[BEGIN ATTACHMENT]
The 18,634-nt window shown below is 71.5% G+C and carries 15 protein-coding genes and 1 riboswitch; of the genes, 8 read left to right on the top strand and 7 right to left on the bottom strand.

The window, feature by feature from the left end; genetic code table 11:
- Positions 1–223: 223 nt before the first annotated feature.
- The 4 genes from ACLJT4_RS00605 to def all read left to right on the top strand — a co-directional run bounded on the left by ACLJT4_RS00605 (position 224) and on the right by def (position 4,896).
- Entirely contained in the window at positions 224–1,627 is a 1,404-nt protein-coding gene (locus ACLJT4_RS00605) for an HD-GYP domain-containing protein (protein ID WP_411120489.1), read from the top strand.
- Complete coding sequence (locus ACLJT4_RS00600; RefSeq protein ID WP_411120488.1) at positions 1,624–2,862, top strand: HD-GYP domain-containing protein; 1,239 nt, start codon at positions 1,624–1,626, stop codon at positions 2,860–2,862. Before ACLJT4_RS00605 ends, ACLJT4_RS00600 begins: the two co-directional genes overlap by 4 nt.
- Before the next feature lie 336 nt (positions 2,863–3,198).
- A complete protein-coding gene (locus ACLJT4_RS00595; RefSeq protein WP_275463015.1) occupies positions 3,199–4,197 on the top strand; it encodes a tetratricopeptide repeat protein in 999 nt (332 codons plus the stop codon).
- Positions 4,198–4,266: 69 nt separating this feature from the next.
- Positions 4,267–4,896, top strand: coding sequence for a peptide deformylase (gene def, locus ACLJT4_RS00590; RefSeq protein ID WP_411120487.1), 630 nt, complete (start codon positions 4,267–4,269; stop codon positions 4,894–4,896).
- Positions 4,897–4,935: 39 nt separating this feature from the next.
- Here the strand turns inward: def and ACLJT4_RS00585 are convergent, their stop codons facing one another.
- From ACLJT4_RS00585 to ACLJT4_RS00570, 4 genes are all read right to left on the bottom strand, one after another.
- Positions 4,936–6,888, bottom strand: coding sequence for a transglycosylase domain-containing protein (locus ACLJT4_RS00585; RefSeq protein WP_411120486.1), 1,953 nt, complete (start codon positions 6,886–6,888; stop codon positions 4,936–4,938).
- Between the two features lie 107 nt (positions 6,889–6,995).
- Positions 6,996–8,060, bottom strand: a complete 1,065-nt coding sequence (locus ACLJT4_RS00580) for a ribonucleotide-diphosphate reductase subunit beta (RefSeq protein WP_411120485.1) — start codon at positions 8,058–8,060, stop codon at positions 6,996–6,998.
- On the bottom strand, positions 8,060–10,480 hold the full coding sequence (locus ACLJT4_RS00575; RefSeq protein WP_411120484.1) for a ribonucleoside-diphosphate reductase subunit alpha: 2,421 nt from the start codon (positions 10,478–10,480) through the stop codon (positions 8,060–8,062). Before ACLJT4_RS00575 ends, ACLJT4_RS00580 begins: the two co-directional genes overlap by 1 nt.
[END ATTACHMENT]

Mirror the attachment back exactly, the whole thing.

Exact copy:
The 18,634-nt window shown below is 71.5% G+C and carries 15 protein-coding genes and 1 riboswitch; of the genes, 8 read left to right on the top strand and 7 right to left on the bottom strand.

The window, feature by feature from the left end; genetic code table 11:
- Positions 1–223: 223 nt before the first annotated feature.
- The 4 genes from ACLJT4_RS00605 to def all read left to right on the top strand — a co-directional run bounded on the left by ACLJT4_RS00605 (position 224) and on the right by def (position 4,896).
- Entirely contained in the window at positions 224–1,627 is a 1,404-nt protein-coding gene (locus ACLJT4_RS00605) for an HD-GYP domain-containing protein (protein ID WP_411120489.1), read from the top strand.
- Complete coding sequence (locus ACLJT4_RS00600; RefSeq protein ID WP_411120488.1) at positions 1,624–2,862, top strand: HD-GYP domain-containing protein; 1,239 nt, start codon at positions 1,624–1,626, stop codon at positions 2,860–2,862. Before ACLJT4_RS00605 ends, ACLJT4_RS00600 begins: the two co-directional genes overlap by 4 nt.
- Before the next feature lie 336 nt (positions 2,863–3,198).
- A complete protein-coding gene (locus ACLJT4_RS00595; RefSeq protein WP_275463015.1) occupies positions 3,199–4,197 on the top strand; it encodes a tetratricopeptide repeat protein in 999 nt (332 codons plus the stop codon).
- Positions 4,198–4,266: 69 nt separating this feature from the next.
- Positions 4,267–4,896, top strand: coding sequence for a peptide deformylase (gene def, locus ACLJT4_RS00590; RefSeq protein ID WP_411120487.1), 630 nt, complete (start codon positions 4,267–4,269; stop codon positions 4,894–4,896).
- Positions 4,897–4,935: 39 nt separating this feature from the next.
- Here the strand turns inward: def and ACLJT4_RS00585 are convergent, their stop codons facing one another.
- From ACLJT4_RS00585 to ACLJT4_RS00570, 4 genes are all read right to left on the bottom strand, one after another.
- Positions 4,936–6,888, bottom strand: coding sequence for a transglycosylase domain-containing protein (locus ACLJT4_RS00585; RefSeq protein WP_411120486.1), 1,953 nt, complete (start codon positions 6,886–6,888; stop codon positions 4,936–4,938).
- Between the two features lie 107 nt (positions 6,889–6,995).
- Positions 6,996–8,060, bottom strand: a complete 1,065-nt coding sequence (locus ACLJT4_RS00580) for a ribonucleotide-diphosphate reductase subunit beta (RefSeq protein WP_411120485.1) — start codon at positions 8,058–8,060, stop codon at positions 6,996–6,998.
- On the bottom strand, positions 8,060–10,480 hold the full coding sequence (locus ACLJT4_RS00575; RefSeq protein WP_411120484.1) for a ribonucleoside-diphosphate reductase subunit alpha: 2,421 nt from the start codon (positions 10,478–10,480) through the stop codon (positions 8,060–8,062). Before ACLJT4_RS00575 ends, ACLJT4_RS00580 begins: the two co-directional genes overlap by 1 nt.